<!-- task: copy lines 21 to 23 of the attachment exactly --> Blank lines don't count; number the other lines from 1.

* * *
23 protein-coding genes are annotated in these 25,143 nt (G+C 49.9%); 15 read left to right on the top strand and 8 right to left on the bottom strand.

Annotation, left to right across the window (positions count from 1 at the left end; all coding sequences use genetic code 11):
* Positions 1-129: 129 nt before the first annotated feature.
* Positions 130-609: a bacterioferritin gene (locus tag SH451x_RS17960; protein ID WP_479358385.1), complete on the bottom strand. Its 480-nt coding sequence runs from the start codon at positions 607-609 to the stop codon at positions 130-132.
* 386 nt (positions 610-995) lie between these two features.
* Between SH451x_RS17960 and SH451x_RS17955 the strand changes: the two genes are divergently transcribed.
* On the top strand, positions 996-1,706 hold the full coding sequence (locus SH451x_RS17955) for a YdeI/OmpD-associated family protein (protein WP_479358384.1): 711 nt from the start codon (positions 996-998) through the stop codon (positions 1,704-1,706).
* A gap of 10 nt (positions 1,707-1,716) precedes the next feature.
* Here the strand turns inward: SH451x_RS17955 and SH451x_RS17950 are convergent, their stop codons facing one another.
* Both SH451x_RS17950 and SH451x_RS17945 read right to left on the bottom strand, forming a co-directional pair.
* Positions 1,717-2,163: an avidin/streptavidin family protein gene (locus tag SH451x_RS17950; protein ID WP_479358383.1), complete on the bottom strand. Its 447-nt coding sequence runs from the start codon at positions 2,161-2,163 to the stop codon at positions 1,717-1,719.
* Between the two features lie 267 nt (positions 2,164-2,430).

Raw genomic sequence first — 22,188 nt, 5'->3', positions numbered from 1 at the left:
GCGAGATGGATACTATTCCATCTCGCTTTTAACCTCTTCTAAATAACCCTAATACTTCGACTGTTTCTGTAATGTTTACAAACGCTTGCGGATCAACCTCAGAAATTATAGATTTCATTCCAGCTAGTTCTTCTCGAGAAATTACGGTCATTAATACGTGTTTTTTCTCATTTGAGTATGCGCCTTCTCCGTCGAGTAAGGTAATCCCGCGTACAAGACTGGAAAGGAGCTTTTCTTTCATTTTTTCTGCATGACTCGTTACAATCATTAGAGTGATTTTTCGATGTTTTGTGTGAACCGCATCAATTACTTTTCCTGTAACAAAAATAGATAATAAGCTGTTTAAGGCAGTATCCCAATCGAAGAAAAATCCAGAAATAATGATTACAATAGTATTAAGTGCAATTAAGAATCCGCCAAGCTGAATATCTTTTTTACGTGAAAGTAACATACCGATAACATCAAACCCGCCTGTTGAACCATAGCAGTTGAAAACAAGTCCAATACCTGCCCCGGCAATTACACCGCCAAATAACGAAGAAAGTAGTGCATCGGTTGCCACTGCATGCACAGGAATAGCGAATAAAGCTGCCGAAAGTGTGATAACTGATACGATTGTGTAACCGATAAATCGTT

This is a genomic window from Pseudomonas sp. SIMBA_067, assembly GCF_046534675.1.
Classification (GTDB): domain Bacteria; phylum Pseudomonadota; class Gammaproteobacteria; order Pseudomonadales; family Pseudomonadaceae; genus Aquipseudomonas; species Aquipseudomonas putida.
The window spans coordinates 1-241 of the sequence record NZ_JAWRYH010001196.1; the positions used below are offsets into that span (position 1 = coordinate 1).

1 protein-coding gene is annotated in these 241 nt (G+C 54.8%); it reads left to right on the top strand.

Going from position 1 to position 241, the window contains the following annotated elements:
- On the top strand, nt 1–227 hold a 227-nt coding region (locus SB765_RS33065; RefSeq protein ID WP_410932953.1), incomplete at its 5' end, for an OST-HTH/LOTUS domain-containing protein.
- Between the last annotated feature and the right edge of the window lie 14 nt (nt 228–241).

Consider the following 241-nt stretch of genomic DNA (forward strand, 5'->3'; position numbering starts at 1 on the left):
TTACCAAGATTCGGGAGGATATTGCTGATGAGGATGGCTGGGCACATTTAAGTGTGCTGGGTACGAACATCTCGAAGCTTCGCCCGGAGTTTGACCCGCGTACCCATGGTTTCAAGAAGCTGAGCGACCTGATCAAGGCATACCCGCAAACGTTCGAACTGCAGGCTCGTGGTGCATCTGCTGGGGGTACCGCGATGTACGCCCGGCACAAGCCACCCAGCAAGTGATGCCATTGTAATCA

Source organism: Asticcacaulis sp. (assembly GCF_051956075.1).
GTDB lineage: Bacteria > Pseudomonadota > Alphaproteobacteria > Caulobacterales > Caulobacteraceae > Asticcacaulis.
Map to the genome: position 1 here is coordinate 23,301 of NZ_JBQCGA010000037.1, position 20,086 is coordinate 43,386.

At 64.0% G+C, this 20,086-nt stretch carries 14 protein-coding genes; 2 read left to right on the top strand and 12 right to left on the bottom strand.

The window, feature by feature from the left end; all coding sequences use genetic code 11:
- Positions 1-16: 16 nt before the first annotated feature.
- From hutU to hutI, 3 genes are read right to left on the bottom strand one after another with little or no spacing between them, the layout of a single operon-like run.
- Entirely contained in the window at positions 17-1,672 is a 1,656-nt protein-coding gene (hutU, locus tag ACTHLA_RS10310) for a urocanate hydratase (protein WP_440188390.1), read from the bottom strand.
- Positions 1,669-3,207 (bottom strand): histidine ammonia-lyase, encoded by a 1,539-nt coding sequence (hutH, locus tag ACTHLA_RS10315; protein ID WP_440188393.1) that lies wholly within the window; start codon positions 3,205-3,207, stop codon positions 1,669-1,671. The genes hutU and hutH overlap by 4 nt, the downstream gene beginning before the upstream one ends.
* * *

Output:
- Between the last annotated feature and the right edge of the window lie 14 nt (nt 228–241).

Consider the following 241-nt stretch of genomic DNA (forward strand, 5'->3'; position numbering starts at 1 on the left):
TTACCAAGATTCGGGAGGATATTGCTGATGAGGATGGCTGGGCACATTTAAGTGTGCTGGGTACGAACATCTCGAAGCTTCGCCCGGAGTTTGACCCGCGTACCCATGGTTTCAAGAAGCTGAGCGACCTGATCAAGGCATACCCGCAAACGTTCGAACTGCAGGCTCGTGGTGCATCTGCTGGGGGTACCGCGATGTACGCCCGGCACAAGCCACCCAGCAAGTGATGCCATTGTAATCA